Rapaport Magazine

Separated at Earth

Miners are turning to X-ray transmission (XRT) sorting to help them single out exceptional stones in bigger sizes.

By Sarah Jordan

Image: Tomra

Sorting is an important part of the diamond recovery process, and how that sorting is done can make all the difference in finding headline-worthy, multi-million-dollar stones amid the smaller and less remarkable ones. The conventional method is dense media separation (DMS), which uses gravity to sort the stones through a solution of water and mineral powder. However, in recent years, X-ray transmission (XRT) technology has started becoming the industry’s preferred option, both as a standalone choice and as a complement to DMS. XRT has proven itself to be cost-, waste- and energy-efficient for miners, helping them recover greater quantities of intact large stones.

XRT technology is analogous to an airport baggage scanner. It detects carbon at an atomic level, then ejects any carbon-based material via air jets over a splitter plate and into a concentration chute. It does this at high speeds, moving ore at approximately 3 meters per second and scanning 10,000 particles per second, according to Geoffrey Madderson, CEO and cofounder of engineering-solutions company Stark Resources, which helps clients optimize their processes. Along with speed, XRT has a high degree of accuracy and relatively low operating costs per ton, allowing miners not only to recover exceptional stones of over 20 millimeters (about 40 to 60 carats), but to do so economically.

“X-ray technology has been around for many years,” notes Anthon Voight, post-design engineering manager at De Beers Group Ignite. XRT can simplify the entire diamond recovery process, make plants more efficient, and improve diamond recovery rates, he continues, “resulting in smaller footprints, lower environmental impact and reduced operational costs, with greater return on investment.”

The many vs. The few

Prior to 2015 — when early adopters like Lucara Diamond Corp. were beginning to use XRT for primary diamond recovery — exceptionally large diamonds were typically hand-picked, like the 3,106.75-carat Cullinan and 21.25-carat Eureka rough stones from South Africa. Sorting methods at the time couldn’t economically prioritize retrieving these rare goods while remaining efficient. Since each ore body has a different distribution of diamond sizes within it, miners would calibrate the sorting process to find the sizes most likely to occur at a given mine site. In other words, the system was optimized to find the many, not the few. And because methods like DMS involve crushing the ore first, there is a greater chance of breakage, and therefore a lower chance of retrieving large stones.

However, XRT has changed this landscape, allowing for more accurate sorting across many different size ranges. “XRT offers a cost-effective mechanism for recovering large diamonds that other technologies do not provide,” Madderson states. For sizes of 25 to 30 millimeters (90 to 200 carats) or more, “DMS becomes extremely expensive to operate relative to the number of diamonds recovered. XRT solutions also have a power consumption that is up to a factor of 10 less than what DMS would be.”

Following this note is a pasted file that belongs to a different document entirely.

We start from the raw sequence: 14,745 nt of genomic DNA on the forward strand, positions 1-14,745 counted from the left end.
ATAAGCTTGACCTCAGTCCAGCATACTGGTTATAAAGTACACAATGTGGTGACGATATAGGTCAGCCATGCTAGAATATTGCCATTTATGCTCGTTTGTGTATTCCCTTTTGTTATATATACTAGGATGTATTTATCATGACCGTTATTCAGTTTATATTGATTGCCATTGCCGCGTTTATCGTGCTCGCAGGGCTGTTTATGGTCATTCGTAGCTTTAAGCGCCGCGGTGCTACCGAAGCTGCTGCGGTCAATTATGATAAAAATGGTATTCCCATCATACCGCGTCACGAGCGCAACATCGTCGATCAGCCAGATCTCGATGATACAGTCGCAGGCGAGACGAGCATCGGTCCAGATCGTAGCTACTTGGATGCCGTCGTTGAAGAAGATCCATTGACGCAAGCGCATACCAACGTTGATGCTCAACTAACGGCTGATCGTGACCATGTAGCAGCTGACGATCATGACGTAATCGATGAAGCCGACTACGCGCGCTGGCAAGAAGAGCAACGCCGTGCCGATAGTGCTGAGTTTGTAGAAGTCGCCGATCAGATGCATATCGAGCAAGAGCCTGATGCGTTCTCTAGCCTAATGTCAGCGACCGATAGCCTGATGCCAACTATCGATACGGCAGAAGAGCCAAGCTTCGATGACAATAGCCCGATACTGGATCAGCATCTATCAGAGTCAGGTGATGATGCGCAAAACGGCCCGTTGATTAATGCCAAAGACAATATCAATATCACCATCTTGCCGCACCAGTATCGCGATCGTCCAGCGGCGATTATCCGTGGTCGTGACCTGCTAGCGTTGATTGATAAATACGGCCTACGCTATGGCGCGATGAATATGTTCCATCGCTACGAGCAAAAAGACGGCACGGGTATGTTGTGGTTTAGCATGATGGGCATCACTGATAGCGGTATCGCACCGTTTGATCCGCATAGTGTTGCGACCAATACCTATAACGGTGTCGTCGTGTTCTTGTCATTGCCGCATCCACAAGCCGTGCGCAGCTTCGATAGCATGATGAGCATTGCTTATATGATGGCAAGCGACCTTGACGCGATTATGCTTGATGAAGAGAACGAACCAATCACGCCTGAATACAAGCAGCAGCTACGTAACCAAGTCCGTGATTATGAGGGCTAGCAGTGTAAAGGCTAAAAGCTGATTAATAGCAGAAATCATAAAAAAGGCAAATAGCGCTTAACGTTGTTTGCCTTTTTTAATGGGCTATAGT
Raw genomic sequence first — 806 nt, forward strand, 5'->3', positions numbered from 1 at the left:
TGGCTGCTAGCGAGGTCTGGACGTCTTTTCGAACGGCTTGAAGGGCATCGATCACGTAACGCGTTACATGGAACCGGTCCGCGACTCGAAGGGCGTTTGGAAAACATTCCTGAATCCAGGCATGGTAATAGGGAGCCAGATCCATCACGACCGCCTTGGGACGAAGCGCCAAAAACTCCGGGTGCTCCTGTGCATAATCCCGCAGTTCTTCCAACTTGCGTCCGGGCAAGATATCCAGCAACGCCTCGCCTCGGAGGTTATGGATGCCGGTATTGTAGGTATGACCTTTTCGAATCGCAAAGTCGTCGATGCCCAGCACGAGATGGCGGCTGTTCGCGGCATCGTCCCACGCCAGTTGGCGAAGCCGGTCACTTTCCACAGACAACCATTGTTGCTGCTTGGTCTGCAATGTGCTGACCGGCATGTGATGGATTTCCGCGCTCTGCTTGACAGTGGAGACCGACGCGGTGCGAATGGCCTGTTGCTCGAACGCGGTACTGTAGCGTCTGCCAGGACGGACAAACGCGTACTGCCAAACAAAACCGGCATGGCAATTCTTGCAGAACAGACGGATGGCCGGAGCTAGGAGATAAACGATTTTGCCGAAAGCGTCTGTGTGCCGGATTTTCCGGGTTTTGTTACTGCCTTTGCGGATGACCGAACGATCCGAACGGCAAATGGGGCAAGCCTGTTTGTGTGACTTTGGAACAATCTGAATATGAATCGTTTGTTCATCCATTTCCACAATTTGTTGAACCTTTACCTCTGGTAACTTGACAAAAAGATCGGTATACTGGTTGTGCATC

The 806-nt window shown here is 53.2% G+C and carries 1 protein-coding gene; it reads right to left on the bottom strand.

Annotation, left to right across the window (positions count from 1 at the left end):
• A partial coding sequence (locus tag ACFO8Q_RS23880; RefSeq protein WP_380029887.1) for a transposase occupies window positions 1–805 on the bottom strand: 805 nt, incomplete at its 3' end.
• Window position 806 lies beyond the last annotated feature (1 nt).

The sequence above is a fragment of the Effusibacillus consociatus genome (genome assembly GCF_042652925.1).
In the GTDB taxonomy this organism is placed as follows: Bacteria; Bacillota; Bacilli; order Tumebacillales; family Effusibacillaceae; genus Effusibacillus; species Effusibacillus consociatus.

Lucara uses XRT for size ranges of 4 to 100 millimeters — anywhere from 0.40 to 7,500 carats — though larger is possible, says John Armstrong, the company’s vice president of technical services. “At our Karowe mine, we have recovered three diamonds greater than 1,000 carats since 2015, all using XRT bulk sorting.” These stones include the 1,758-carat Sewelô diamond and the 1,109-carat Lesedi La Rona.

Stones greater than 10.8 carats account for some 60% to 70% of Lucara’s revenue from Karowe. The high proportion of big diamonds in the ore body makes it worthwhile for the company to use XRT over other methods.

“The strategic location of the XRT machines allows Lucara to benefit by recovering large high-value goods as soon as possible after [their removal from the ground,] decreasing the potential for value loss through damage or breakage,” Armstrong says.

The race to efficiency

The leading makers of XRT diamond-sorting systems are Germany-based Tomra — which has the lion’s share of the market and is Lucara’s provider of choice — and Steinert, although some miners use proprietary in-house technologies.

“Tomra XRT technology is advancing at a rapid pace” and can now guarantee its customers more than 98% recovery, says Ryan Szabo, the company’s sales project manager for diamonds.

The real race for XRT purveyors, though, is to find faster and more accurate ways to recover smaller stones.

“The technical challenge for XRT remains in the finer sizes for high-capacity machines as direct alternatives to conventional diamond recovery plant technologies,” says Voight. “This is an area of ongoing, focused R&D.”

It’s also been the main focus of XRT companies’ marketing. Tomra boasts that it can sort goods as small as 2 millimeters (about 0.05 carats). For Madderson, however, it’s the broader potential of improved diamond recovery that’s of greater interest to the supply chain. “It is not about pushing as much as possible through an ore sorter. Clients want effective ways of recovering all diamond types and increasing their overall recovery performance.”

Fewer broken diamonds means the miner gets more value from the ore deposit, he explains. And “the higher the revenue of the mining company, the more taxes they pay, and the more the country can reinvest into its people and infrastructure.”

As such, XRT technology is not just changing the landscape of diamond recovery, but rippling outward to add value to the entire supply chain.

Article from the Rapaport Magazine - June 2022. To subscribe click here.

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